In the 1980s, Professor Chen Jie of Fudan University was the first person to bring the idea of HTA to China. Since then, he has been pushing for the development of HTA in China and raising awareness about HTA with health policy makers and health-related workers. With the expanding influence of HTA, the research unit at Fudan University was nominated as the ‘Key Laboratory’ by the Ministry of Health (MoH) in 2000. The lab conducted a series of academic HTA training workshops that introduced the HTA concept to professionals in China for the first time.

Improving Imaging Biomarkers in Oncology

Lawrence H. Schwartz

Tavis Allison

Binsheng Zhao


his month’s Translational Research discussion features imaging biomarkers, their essential role in predicting clinical trial outcomes, and new approaches which may accelerate drug development and protect patient safety.

This article summarizes progress from the initial imaging biomarkers developed to evaluate tumor shrinkage in response to cancer therapeutics, to the challenges posed by contemporary treatment paradigms which may produce new patterns of response. Current avenues toward meeting this challenge, including volumetrics, radiomics, kinetic modeling, and artificial intelligence, are reviewed. It focuses on computerized tomography (CT) because it is the workhorse of contemporary oncology, generating datasets required to develop novel approaches and creating immediate translational potential. However, the techniques discussed may enhance analysis of any quantitative imaging modality, including FDG-PET and/or MRI. The review of historical progress suggests factors that drive improvement independent of technology: increasing reproducibility, refining conceptual models, quantifying tumor phenotype, and learning from experience.


Changing Research in China: From Generics to Innovators


Has the Time for Big/Real World Data Finally Arrived?

Fishing for Insights

Takeaways from the DIA Medical Affairs and Scientific Communication Forum

Kevin Appareti
Senior Director,
Global Medical Science Liaison,
Philips HealthTech
J. Lynn Bass
Medical Science Liaisons,
Santen, Inc.
Raleigh E. Malik
DIA Senior Scientist

hat exactly is a medical insight? How does one identify and collect meaningful medical insights, and apply them to the healthcare product business?

And once one has gathered these insights, how does one continue the engagement with the thought leader or healthcare professional beyond the initial interaction? These questions were addressed at the Fishing for Insights and Extending the Engagement Beyond the Congress Workshop at the 2018 DIA Medical Affairs and Scientific Communication (MASC) Forum. The purpose of this workshop was twofold: 1) to share perspectives on engagement from those in the pharmaceutical, medical device, and professional association fields; and 2) to explore strategies and tactics to extend the engagement beyond the conference venue.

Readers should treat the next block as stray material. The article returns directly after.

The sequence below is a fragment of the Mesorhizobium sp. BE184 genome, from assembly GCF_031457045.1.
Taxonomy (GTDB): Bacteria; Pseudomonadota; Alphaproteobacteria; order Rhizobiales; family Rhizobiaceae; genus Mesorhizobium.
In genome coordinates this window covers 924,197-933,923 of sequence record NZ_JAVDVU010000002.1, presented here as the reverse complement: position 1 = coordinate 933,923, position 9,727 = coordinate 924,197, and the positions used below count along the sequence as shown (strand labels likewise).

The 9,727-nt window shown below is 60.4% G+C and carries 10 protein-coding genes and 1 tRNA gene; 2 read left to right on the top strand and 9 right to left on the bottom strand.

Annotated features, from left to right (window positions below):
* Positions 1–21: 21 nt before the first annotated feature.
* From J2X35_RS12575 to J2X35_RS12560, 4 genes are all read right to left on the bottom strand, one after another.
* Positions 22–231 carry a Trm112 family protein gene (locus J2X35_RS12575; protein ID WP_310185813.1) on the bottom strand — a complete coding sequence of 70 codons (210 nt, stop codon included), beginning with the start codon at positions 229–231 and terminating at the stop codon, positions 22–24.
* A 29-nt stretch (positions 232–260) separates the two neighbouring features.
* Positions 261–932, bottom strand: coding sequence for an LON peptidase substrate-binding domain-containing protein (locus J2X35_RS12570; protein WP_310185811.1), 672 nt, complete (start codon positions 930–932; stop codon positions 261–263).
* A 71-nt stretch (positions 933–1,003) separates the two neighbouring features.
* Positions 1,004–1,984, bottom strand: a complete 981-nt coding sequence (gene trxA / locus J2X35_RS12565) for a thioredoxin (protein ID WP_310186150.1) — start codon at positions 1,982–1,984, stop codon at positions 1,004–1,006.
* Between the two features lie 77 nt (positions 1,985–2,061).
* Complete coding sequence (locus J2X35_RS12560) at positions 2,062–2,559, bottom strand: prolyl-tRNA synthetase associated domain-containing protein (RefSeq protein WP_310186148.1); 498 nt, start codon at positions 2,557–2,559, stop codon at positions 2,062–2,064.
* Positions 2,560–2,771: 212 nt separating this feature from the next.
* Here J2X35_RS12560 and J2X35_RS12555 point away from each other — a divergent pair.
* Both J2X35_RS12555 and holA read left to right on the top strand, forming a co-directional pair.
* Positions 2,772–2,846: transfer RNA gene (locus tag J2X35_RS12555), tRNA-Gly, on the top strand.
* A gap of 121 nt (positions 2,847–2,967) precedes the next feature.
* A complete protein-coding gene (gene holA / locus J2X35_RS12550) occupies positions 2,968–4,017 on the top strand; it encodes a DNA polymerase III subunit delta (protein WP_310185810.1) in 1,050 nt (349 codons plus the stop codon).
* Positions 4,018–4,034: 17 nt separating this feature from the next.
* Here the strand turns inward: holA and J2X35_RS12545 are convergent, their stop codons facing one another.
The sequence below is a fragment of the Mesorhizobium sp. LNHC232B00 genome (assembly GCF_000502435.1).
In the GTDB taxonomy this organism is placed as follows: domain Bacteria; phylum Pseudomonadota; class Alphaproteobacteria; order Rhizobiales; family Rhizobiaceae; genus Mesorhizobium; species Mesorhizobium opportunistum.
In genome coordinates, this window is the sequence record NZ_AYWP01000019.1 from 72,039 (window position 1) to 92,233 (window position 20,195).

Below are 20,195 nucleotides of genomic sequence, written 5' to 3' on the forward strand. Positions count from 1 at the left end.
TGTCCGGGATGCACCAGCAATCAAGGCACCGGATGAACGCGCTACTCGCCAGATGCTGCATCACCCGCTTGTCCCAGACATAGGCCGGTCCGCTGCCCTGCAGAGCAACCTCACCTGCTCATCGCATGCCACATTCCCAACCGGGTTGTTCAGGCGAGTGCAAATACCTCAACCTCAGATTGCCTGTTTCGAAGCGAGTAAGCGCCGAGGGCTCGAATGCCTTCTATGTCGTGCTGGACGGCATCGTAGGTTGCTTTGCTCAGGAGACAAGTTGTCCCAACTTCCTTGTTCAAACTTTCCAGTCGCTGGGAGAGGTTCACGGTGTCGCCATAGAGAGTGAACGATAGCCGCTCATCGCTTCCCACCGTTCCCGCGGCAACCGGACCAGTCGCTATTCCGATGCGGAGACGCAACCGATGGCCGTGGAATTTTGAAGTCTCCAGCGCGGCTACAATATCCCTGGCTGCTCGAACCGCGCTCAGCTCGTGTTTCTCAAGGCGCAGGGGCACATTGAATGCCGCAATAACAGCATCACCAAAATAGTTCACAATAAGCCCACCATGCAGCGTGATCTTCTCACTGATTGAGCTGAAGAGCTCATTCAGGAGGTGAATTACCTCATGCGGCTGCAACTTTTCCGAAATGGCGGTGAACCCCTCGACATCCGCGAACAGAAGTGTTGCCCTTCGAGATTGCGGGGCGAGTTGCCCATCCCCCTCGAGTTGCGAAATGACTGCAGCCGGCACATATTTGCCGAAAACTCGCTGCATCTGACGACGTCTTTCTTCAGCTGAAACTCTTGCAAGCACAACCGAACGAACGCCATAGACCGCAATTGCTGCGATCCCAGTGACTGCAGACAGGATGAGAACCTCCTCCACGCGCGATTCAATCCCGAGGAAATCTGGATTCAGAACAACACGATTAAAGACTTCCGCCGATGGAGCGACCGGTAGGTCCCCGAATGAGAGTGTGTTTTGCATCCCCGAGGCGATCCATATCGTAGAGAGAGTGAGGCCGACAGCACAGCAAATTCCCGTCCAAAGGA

Key Takeaways

  • Traditional insight gathering and engagement approaches can be supplemented with other methods, such as simple targeted surveys
  • Engagement tactics that are mutually beneficial to both parties lead to stronger relationships
  • When discussing insight generation and engagement, it is important to consider collaboration with internal stakeholders.

DIA 2018 Global Annual Meeting

Highlighting True Patient Engagement at the DIA 2018 Global Annual Meeting

Deborah Collyar
Founder and President,
Patient Advocates In Research (PAIR)

Steve Roberds
Chief Scientific Officer,
Tuberous Sclerosis Alliance

Ronnie Todaro
Senior Vice President and Chief Operating Officer,
Parkinson’s Foundation


ach year, DIA is assisted by hundreds of volunteers to plan and organize the DIA Global Annual Meeting, including members of the Annual Meeting Planning Committee (AMPC). The AMPC considers and helps develop topics for each track featured in the Meeting.

As some of the newly appointed Patient Engagement (PE) Track members, we are sharing our thoughts about what DIA and its members can learn about Patient Engagement at the 2018 DIA Annual Meeting.

DIA 2018 Global Annual Meeting

Patients Are No Longer Just Participants, They Are Partners
Patient Engagement Community Spotlight

Lisa Palladino Kim
Director of Capstone and Lecturer,
Rutgers School of Health Professions

Laura Kolaczhowski
Lead Patient Representative,

Harsha Karur Rajasimha
Senior Director,
Life Sciences for NTT DATA Services

Helen Kellar-Wood
Immunoscience Lead,
Diversity and Patient Engagement, Bristol-Myers Squibb